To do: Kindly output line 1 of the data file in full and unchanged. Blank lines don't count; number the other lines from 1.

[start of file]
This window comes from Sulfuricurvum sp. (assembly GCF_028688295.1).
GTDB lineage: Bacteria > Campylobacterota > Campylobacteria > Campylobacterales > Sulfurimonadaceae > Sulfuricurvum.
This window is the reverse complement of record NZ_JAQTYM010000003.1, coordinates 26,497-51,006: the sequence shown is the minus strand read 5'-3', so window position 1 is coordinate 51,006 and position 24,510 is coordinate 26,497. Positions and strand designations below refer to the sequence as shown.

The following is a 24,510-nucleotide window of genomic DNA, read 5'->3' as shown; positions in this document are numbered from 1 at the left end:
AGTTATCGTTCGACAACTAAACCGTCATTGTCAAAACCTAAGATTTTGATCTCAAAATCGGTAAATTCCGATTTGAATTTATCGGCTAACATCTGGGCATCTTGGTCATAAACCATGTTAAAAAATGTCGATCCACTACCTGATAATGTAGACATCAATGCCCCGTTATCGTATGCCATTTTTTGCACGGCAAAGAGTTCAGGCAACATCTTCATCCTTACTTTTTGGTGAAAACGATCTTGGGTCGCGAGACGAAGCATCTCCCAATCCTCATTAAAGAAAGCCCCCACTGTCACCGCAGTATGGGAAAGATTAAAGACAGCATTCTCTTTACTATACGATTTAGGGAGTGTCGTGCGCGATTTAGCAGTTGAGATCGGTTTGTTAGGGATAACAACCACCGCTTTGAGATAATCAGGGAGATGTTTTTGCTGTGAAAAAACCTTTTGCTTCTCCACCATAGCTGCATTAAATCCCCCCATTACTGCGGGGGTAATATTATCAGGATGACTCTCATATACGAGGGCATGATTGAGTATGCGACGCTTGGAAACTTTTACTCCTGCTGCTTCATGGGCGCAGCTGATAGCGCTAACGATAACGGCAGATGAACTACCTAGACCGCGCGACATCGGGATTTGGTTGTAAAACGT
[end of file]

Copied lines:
This window comes from Sulfuricurvum sp. (assembly GCF_028688295.1).